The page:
iPhone 6s: Will Sales Fall Short Of Expectations?

A Bloomberg Intelligence report indicates Apple faces an uphill sales battle as the expected iPhone 6s and iPhone 6s Plus may underwhelm.



iPhone 6s: 9 Features On Our Wishlist
iPhone 6s: 9 Features On Our Wishlist
(Click image for larger view and slideshow.)

The addition of new features like Force Touch, an upgraded processor, and a better camera will represent a modest upgrade to the 6 and 6 Plus. These features suggest that this year's smartphone refresh will pale in comparison to last year's iPhone 6 upgrade, according to a report from John Butler, a senior analyst with Bloomberg Intelligence.

The Aug. 27 report also notes that the iPhone 6s and the iPhone 6s Plus will have a tough road ahead, due to the success of the iPhone 6.

Specifically, Butler draws attention to a forecast by IDC (full report by purchase only) that Apple would ship 232.7 million iPhones in fiscal 2016, compared with 233.8 million in 2015. This projection would mark the first-ever year-over-year decline in iPhone shipments, if the forecast proves accurate.

"Apple will face tough sales comparisons in the next year, given the strength of the last upgrade cycle, a challenge that may prove too difficult to overcome," Butler wrote in the report (not available online).

(Image: Mutlu Kurtbas/iStockphoto)

(Image: Mutlu Kurtbas/iStockphoto)

Still, the report notes that with Apple's iPhone refresh, which will be part of a major media even the company is planning on Sept. 9, Apple can tap the upgrade opportunity that exists with users still on older-generation iPhones.

"This may help to partly offset the tough comparisons posed by the outsized success of the iPhone 6," the report noted.

Butler also suggested that Apple's return to a 4-inch model of the iPhone could prove alluring to consumers who don't want or need a large smartphone. The company's current most affordable iteration -- the iPhone 5c -- does feature a 4-inch screen.

Among the enhancements expected for the latest iPhone 6 and 6 Plus, which will likely be named the iPhone 6s, are a faster A9 processor, an improved camera, and Force Touch technology, which detects the force of a tap on a touchscreen and responds differently to variations in pressure.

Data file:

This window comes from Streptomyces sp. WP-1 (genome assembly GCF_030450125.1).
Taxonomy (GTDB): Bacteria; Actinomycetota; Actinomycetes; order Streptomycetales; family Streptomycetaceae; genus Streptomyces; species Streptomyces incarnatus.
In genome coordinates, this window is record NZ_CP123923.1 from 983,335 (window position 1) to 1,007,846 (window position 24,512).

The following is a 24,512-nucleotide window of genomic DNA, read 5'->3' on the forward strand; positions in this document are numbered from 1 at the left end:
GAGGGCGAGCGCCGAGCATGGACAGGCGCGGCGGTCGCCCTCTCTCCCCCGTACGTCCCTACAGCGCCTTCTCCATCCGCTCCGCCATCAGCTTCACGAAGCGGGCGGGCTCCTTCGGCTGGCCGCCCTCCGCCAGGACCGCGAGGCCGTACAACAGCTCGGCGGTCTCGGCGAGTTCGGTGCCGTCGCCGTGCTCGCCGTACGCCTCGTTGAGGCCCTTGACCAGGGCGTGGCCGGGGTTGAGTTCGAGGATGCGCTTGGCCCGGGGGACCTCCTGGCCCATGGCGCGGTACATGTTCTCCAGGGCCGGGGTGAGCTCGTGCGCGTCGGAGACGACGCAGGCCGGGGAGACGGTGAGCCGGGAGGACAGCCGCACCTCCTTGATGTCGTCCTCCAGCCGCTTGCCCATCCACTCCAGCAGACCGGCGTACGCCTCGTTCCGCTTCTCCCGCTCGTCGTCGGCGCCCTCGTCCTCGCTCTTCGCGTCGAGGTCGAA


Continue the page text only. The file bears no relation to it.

"These new specs could take a slight toll on margins, though should drive upgrades and incremental sales," Butler noted in the report.

One area of the iPhone which may not be upgraded -- no doubt to the chagrin of many -- is the smartphone's battery.

With Apple's focus on making its devices thinner and lighter, particularly the iPhone, the amount of room left over for a battery has been shrinking.

[Read about problems with the iPhone 6 Plus' camera.]

A report from Chinese tech news site cnBeta indicates the new iPhone will actually come with a less powerful battery than the one found on the iPhone 6, which is an 1810 mAh battery. The iPhone 6s will reportedly carry a 1715 mAh battery, which translates to 5.3 percent less capacity.

"These aren't huge decreases, but it is of particular concern for the iPhone 6S as battery life is already one of the worst features of the iPhone 6," a report in Forbes pointed out.

In a recent column for InformationWeek, Eric Zeman argued that, although the new feature sets of the iPhone 6s may be small, when they are added up the iPhone 6s could prove a much better upgrade than the previous "S" updates from years past.

Of course, no one knows what Apple will unveil until CEO Tim Cook takes the stage on Sept. 9.

Nathan Eddy is a freelance writer for InformationWeek. He has written for Popular Mechanics, Sales & Marketing Management Magazine, FierceMarkets, and CRN, among others. In 2012 he made his first documentary film, The Absent Column. He currently lives in Berlin. View Full Bio

We welcome your comments on this topic on our social media channels, or [contact us directly] with questions about the site.
Comment  | 
Email This  | 
Print  | 
RSS
More Insights
Copyright © 2020 UBM Electronics, A UBM company, All rights reserved. Privacy Policy | Terms of Service